Driftåtgärder mot PM10 på Hornsgatan och Sveavägen i Stockholm: utvärdering av vintersäsongen 2011–2012

Christer Johansson
Michael Norman

Several Swedish cities have problems with complying with the environmental quality standard for inhalable particulate matter in air (PM10). Stockholm has a number of problematic traffic environments with narrow street canyons and high traffic flows, where the limit values are exceeded practically every year. An important source for PM10 is road dust forming from wear of road pavements and use of winter sanding. Different measures have been tested to mitigate the particle concentrations but to reach the limit values, no single measure is enough, but needs to be combined. During the winter 2011–2012, the city of Stockholm has tested a combination of measures, including dust binding with CMA, powerful street sweeping and street flushing with water to, if possible, reach the PM10 limit values. During the season, 31 applications of CMA, 25 road sweepings and 42 road flushes, were conducted. The results show that the number of PM10 directive exceedances on both streets were considerably fewer than on the reference streets. The single measure having a significant effect, though, was dust binding with CMA, while sweeping and flushing did not reduce PM10 concentrations. The road dust depot increased during the winter months on the test streets and reached a maximum in March, during the most intense dust binding efforts. An obvious relationship between road surface texture and road dust depot could be identified. The ion content on the street surfaces reflected the use of road salt (NaCl) and CMA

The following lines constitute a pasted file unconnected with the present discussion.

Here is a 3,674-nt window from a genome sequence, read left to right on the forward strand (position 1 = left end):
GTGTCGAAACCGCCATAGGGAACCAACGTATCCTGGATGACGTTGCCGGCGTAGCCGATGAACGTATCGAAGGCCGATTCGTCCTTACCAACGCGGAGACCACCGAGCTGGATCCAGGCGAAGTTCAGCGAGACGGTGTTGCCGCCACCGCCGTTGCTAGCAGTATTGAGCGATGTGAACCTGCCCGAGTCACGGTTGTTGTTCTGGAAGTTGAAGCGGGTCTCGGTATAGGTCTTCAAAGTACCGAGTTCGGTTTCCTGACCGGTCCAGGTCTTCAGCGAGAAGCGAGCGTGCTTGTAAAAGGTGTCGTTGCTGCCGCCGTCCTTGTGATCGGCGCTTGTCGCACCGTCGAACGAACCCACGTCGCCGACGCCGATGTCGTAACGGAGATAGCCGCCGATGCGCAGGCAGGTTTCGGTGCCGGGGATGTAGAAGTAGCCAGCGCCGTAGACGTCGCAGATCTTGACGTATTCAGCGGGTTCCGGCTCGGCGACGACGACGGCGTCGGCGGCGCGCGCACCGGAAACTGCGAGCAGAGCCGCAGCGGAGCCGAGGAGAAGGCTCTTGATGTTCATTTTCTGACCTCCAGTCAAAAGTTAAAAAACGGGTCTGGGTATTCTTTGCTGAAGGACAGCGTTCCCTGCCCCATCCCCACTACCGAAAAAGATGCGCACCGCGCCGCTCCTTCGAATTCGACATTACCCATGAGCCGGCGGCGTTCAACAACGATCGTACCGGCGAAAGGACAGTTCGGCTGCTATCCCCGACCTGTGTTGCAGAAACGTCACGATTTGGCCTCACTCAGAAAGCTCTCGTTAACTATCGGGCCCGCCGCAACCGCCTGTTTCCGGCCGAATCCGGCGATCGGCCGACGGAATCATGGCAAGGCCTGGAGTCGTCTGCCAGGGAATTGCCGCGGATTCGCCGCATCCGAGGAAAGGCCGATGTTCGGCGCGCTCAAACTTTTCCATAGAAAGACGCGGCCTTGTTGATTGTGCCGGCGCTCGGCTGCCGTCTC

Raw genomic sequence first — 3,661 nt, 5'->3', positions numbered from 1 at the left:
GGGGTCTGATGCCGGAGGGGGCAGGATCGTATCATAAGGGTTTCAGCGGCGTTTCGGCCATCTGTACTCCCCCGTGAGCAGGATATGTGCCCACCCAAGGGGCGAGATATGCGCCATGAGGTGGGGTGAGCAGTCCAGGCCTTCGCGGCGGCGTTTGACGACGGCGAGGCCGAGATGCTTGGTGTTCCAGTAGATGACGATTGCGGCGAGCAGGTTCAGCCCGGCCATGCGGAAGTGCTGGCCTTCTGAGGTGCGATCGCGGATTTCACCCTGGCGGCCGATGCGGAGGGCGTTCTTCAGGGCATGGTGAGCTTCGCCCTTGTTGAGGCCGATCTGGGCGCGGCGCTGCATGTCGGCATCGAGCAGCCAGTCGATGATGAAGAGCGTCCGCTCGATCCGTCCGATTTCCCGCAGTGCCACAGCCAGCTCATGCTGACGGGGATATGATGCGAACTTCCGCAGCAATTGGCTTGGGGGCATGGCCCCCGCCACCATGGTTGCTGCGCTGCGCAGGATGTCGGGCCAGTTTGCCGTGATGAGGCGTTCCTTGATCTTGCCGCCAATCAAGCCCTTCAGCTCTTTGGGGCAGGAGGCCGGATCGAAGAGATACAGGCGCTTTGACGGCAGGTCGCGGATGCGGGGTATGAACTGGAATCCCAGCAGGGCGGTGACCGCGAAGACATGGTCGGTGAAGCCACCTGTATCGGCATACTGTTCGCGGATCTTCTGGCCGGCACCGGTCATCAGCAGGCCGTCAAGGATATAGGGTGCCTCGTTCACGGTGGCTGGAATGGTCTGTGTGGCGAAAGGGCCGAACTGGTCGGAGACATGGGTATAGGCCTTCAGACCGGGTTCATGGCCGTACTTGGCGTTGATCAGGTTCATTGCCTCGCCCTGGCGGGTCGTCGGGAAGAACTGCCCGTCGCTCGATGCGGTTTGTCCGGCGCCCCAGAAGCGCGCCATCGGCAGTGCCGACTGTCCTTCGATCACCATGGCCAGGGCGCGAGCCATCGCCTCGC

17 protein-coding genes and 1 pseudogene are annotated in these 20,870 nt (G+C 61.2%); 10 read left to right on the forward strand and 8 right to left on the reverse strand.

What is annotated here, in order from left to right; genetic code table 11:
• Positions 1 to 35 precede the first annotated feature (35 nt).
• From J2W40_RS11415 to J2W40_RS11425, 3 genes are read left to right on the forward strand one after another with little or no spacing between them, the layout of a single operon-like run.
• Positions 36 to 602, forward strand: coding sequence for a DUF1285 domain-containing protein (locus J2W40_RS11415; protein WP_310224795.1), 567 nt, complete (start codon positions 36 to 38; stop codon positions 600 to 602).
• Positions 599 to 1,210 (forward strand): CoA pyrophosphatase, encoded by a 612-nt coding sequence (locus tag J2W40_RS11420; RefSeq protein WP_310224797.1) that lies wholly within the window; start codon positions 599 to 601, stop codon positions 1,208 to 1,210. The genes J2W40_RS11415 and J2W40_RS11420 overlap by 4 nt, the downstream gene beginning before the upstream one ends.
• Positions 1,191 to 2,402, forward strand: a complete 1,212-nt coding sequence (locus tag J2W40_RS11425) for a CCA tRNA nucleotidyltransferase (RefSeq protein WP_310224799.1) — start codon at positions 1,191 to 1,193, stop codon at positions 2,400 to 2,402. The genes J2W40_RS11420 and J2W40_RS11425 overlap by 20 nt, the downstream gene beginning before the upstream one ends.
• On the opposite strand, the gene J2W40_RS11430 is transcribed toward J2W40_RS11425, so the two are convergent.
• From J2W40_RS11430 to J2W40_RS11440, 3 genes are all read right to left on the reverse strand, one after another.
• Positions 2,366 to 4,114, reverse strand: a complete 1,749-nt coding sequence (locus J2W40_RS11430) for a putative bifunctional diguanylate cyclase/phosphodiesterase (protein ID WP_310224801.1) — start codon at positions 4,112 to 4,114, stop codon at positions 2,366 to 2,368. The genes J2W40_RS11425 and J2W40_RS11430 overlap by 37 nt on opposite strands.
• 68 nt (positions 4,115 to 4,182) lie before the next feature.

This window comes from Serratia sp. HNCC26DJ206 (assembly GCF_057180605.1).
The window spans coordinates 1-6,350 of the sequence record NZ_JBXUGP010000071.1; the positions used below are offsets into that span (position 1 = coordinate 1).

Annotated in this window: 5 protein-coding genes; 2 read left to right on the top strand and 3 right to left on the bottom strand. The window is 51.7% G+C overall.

Vision Zero for Sustainable Road Safety in the Baltic Sea Region

The conference Vision Zero for Sustainable Road Safety in the Baltic Sea Region is held i Vilnius, Lithuania. VTI is part of the organisation committé and also one of the speakers.



ADAS&ME is tackling the interaction between people and technology

ADAS&ME is a major EU project focused on automation, the human condition and the human environment. The budget is EUR 9.6 million and VTI is the coordinator.


Users contribute to the development of train simulators

Apart from advanced driving simulators, VTI has developed several variations of train simulators which are used for training, education and research. In recent years, interest has increased drastically among major actors in the railway sector, and VTI has...


VR study to contribute to a better working environment for bus drivers

A study where bus drivers test autonomous driving in a VR environment may contribute to a better working environment with reduced stress on the driver and safer driving.


Non-native plant species spread via transport systems

Researchers at VTI have compiled a report on non-native invasive plant species in Sweden and how they spread via transport systems.


EU-project VIRTUAL: improving road safety with virtual crash tests

Crash tests are used to improve safety on roads. Therefore the EU now funds a research project to develop virtual methods of crash testing. VTI coordinates the project, called VIRTUAL. The project now invites experts interested in Human Body Modeling to join...


EU project protects cyclists and pedestrians

According to the World Health Organisation, more than one quarter of road traffic fatalities in 2010 were pedestrians and cyclists. Every year, about 335,000 unprotected road users die because of traffic accidents, which shows the scale of the problem. The EU...